Today is the last day of November and thus of National Blog Posting Month. I pledged to post something every day, and I met my goal: 44 posts this months (with a combination of pictures and written posts.)
It was a good challenge, and not all that hard, especially with the NanoPoblano community. I want to give special thanks to Mark Bialczak, Captain Poblano, who was such as gracious and responsive leader of NanoPoblano.
I enjoyed participating in the three blog hops of NanoPoblano and getting introduced to some great bloggers. Thanks to everyone who visited and commented on my many blog posts this month!
My challenge for December is not to let the Minnesota winter get me down. I want to do some outdoor exercise (usually just a simple walk) as many days as possible, so that I don’t succumb to The Darkness. Wish me luck!
I really loved visiting Boston recently. I loved it so much that I would like to live there. However, I do not have a lot of money, so I will need somebody else to buy property for me. I am wondering if you would be interested.
I will need two separate establishments, one in the city of Boston so that I have close access to all the city attractions, and one in Concord so that I have more space and peace.
For the Boston home, I would like to live in a brownstone in the Back Bay or in Beacon Hill. Here is a property that would work quite nicely. It is only 5 millionish because it needs restoration.
When I want respite from the hustle and bustle of Boston living, I would like to retreat to a place like this in Concord:
Iconic Concord Center Treasure
The Franklin B. Sanborn House and Schoolroom, located at 49 Sudbury Road in Concord, Massachusetts, is rich in Concord history, and has been elegantly enlarged over the years. A refined sense of scale and proportion permeates the property, inside and out.
Currently there is a rentable apartment on the second floor and an idyllic one bedroom cottage, perfect as a rental or home office. This ideal Concord Center home was the Franklin Sanborn co-educational school (opened March 26,1855). Pupils included some of the children of Emerson, Hawthorne, Henry James, Horace Mann, John Brown and the Alcotts. Enjoy the private patio and the large backyard while you add your unique history to those eminent people who lived here before.
Unfortunately, this home is no longer for sale. It was purchased for around $2,000,000 recently. However, I am showing it to you to give you a sense of what I like.
Based on my research, then, you could make me very happy for only 7 million dollars. I would suggest rounding up to $8 million, though, for furniture and incidentals.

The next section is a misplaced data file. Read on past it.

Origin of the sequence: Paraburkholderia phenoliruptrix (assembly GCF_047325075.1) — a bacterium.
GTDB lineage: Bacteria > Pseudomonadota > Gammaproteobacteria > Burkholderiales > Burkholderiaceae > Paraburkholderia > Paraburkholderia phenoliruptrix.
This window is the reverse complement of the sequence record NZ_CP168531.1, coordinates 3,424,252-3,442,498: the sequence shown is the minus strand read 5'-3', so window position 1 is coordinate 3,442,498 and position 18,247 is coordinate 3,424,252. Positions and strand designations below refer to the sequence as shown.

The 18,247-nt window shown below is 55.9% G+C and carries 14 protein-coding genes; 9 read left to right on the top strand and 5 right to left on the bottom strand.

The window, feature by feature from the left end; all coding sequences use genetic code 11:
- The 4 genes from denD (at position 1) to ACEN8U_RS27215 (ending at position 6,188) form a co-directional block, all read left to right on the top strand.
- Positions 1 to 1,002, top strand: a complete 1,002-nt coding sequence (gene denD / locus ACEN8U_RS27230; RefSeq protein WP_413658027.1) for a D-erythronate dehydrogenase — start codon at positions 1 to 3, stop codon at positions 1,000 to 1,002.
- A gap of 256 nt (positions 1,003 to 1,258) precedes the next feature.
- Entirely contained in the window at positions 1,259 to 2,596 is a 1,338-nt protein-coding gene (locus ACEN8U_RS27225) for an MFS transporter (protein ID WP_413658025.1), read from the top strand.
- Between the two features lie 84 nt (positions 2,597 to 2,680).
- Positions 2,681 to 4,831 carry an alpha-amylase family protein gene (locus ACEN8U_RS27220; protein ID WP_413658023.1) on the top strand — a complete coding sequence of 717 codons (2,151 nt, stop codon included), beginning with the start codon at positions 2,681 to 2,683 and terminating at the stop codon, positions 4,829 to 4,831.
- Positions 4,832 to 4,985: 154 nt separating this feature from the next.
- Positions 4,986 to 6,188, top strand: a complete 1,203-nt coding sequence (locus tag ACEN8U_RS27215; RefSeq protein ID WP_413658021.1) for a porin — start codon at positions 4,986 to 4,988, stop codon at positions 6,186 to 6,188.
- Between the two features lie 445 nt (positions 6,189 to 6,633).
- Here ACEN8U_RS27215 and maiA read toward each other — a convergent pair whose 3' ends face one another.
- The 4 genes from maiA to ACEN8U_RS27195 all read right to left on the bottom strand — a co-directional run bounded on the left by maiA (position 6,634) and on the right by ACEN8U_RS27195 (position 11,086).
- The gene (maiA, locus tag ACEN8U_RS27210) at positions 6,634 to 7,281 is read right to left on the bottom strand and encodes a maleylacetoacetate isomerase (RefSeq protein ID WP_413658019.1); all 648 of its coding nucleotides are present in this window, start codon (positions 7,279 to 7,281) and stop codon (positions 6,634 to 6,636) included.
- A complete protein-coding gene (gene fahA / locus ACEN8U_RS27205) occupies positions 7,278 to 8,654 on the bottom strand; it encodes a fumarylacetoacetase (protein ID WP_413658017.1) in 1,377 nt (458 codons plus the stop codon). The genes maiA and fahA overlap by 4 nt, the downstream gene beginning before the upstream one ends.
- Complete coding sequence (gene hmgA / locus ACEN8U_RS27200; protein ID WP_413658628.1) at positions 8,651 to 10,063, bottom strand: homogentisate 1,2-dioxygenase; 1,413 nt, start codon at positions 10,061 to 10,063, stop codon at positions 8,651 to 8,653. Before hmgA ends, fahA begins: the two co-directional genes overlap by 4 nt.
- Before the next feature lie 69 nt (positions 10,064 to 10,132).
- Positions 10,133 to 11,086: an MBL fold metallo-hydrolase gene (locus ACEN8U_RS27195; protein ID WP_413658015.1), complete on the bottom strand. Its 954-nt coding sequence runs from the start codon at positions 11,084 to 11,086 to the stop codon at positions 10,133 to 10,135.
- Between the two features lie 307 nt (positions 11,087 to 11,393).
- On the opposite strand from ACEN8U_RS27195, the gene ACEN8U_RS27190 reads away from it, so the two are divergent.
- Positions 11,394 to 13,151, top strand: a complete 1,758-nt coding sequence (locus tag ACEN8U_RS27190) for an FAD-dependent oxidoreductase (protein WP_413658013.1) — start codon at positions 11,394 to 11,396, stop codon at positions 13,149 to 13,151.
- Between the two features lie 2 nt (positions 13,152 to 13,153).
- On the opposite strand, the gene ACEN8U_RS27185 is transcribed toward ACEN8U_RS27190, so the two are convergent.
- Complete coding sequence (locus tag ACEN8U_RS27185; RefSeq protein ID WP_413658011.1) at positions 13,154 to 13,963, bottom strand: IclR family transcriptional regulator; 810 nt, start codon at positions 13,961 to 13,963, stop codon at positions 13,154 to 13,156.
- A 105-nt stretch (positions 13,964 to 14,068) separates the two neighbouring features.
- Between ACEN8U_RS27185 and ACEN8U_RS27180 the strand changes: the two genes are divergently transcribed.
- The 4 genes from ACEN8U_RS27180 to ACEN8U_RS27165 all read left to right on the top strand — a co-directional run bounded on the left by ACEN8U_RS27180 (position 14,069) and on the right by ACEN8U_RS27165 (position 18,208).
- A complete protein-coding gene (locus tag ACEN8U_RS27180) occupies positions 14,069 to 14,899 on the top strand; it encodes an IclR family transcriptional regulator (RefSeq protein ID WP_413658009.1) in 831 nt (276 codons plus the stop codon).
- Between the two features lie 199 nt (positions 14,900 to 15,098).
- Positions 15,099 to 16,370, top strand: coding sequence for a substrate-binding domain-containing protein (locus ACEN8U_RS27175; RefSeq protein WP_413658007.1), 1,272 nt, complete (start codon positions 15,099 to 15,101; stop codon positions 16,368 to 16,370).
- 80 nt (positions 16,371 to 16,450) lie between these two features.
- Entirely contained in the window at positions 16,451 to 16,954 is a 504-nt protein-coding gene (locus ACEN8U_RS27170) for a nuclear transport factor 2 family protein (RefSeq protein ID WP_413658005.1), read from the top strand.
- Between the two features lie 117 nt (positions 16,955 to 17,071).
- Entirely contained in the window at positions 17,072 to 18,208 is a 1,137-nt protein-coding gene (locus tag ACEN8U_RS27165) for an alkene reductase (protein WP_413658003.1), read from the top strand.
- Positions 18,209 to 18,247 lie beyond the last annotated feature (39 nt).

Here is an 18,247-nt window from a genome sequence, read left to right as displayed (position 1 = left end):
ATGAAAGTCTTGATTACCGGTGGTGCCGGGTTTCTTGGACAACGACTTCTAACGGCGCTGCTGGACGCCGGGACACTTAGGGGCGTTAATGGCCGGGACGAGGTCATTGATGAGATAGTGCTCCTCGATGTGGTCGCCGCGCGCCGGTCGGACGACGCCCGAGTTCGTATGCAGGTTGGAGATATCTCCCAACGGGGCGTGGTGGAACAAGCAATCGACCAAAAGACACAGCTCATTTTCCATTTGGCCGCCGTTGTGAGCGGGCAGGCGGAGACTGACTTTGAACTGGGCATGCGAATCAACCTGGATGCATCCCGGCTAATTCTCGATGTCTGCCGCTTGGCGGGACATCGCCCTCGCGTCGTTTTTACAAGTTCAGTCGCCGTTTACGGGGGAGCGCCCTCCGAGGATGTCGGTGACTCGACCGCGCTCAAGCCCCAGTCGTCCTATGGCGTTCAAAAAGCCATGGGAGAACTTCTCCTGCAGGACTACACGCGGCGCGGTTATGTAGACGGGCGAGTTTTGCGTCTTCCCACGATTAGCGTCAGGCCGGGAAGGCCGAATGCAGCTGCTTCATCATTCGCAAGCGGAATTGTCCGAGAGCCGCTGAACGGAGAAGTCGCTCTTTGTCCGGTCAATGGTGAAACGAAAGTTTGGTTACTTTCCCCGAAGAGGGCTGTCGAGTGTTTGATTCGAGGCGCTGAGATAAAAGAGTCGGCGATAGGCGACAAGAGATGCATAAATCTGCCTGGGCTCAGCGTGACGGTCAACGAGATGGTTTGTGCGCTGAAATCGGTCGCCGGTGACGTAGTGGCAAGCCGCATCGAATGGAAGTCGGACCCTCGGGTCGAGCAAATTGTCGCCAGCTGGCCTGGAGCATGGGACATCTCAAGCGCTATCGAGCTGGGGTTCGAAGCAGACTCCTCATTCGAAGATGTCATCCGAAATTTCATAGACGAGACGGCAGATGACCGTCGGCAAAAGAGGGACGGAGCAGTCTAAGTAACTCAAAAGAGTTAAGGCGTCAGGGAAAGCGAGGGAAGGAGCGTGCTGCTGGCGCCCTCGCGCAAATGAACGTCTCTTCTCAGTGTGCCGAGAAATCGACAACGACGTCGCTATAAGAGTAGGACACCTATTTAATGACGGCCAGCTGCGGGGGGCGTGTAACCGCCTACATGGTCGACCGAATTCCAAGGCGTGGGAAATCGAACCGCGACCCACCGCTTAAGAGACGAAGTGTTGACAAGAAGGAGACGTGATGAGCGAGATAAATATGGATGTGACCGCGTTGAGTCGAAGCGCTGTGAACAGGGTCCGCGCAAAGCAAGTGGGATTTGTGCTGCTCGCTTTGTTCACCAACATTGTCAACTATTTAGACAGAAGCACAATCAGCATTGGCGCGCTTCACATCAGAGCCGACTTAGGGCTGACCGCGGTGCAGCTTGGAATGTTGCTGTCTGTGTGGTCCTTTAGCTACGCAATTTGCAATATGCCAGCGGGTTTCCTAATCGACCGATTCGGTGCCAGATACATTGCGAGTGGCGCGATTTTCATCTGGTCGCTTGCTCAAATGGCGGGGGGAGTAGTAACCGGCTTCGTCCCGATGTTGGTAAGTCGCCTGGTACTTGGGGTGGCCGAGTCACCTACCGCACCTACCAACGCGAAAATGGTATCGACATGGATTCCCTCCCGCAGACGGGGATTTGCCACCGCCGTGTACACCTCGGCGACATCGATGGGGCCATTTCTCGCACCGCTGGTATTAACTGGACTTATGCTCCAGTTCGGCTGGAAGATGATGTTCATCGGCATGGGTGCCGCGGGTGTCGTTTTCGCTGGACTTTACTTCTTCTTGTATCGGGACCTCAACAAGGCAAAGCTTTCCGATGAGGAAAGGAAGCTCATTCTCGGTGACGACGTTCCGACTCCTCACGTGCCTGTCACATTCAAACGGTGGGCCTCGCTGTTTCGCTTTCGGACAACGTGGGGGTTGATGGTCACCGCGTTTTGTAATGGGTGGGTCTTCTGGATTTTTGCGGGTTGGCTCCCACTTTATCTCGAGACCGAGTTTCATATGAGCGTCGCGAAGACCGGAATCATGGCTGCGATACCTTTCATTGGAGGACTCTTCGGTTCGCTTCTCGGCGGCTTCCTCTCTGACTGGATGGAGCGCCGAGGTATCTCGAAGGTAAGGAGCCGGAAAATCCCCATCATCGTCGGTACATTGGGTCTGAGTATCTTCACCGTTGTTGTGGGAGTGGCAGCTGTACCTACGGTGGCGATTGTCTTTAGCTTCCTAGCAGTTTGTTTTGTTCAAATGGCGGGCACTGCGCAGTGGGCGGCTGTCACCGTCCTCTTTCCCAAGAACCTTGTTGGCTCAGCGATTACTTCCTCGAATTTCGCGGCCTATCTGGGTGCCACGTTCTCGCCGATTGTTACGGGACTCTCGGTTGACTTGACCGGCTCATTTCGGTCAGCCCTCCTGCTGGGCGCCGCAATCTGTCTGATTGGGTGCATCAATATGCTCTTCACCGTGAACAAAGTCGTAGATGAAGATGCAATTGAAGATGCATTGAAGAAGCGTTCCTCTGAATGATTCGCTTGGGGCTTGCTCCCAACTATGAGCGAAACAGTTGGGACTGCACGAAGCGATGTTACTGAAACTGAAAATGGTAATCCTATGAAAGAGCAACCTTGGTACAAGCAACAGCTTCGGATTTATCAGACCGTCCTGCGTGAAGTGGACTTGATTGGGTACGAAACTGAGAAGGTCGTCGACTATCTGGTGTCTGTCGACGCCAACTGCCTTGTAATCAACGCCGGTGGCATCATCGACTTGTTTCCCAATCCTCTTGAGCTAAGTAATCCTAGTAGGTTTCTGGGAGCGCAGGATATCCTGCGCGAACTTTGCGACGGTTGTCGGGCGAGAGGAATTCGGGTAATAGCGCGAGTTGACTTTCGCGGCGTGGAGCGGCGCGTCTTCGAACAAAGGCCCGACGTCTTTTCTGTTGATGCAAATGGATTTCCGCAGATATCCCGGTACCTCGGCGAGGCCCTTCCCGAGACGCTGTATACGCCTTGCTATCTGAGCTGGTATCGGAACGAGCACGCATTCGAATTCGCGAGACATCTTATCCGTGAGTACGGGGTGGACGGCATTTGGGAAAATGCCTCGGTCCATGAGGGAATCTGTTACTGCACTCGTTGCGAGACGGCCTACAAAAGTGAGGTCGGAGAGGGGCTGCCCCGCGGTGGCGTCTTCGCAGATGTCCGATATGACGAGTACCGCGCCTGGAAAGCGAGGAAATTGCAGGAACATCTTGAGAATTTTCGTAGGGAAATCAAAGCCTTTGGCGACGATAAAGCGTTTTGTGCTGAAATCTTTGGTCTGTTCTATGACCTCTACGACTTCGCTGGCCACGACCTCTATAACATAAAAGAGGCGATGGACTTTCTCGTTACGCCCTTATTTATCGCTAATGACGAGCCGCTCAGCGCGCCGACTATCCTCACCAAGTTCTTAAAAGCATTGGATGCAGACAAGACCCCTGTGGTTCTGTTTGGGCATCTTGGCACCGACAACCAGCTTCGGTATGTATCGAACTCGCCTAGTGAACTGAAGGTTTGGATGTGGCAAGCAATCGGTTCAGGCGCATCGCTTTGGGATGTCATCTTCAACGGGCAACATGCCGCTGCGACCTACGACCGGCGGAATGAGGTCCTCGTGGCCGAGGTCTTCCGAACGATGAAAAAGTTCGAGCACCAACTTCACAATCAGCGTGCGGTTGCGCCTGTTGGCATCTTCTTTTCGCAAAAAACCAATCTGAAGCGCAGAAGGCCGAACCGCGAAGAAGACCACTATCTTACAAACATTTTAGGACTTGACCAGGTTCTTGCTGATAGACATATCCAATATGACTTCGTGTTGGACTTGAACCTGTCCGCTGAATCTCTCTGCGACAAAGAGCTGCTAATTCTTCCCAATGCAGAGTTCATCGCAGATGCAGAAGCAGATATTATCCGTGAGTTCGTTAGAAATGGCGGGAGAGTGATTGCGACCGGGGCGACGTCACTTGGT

If you agree to purchase properties for me, in return, I will write a really nice blog post featuring you. Maybe even two!
I look forward to hearing from all of my potential donors.
I visited the Boston Public Library in Copley Square a few days ago. There, I met this lovely lady. She is a well-known hair stylist who specializes in coloring. She covered my gray for me for a reasonable price. 😉
In the past few weeks, I wrote a few blog posts on Dante’s Inferno, the great medieval Italian depiction of hell. As it happened, I was in the Boston Museum of Fine Arts the other day, and I stumbled upon this wonderful sculpture of Dante and Virgil. I had not been previously aware of this 1862 sculpture by Baron Henri de Triqueti. (For more information on this work, click here.).
I was, though, aware of the serious “man-crush” Dante Alighieri had on Publius Vergilius Maro, more commonly known as Virgil. Virgil was a Roman poet who lived from 70 – 19 B.C., while Dante was a Florentine who lived from 1265-1321 A.D, Obviously, then, they never met. This sculpture is a product of Triqueti’s imagination.
Virgil was most famous for epic poem The Aeneid, which was in many ways a rewriting of Homer’s The Odyssey and The Iliad, but from the point of view of the Trojans who eventually became the Romans who, at the time of Aeneid’s writing, were a powerful empire controlling a good chunk of the world.
Dante thought Virgil was awesome, the bees knees, the greatest thing since sliced bread, the top of the charts, quite simply the best. Dante thought Virgil was so cool, in fact, that he put him in his poem. Virgil in The Inferno symbolizes the epitome of human reason, the best that humans are capable of without the light of God. (Virgil was a pagan.) Unfortunately, Virgil lives in hell because he was pre-Christian. However, he lives in the best section of it, along with the other virtuous pagans. Nothing really bad happens to the virtuous pagans. They are simply without hope of heaven.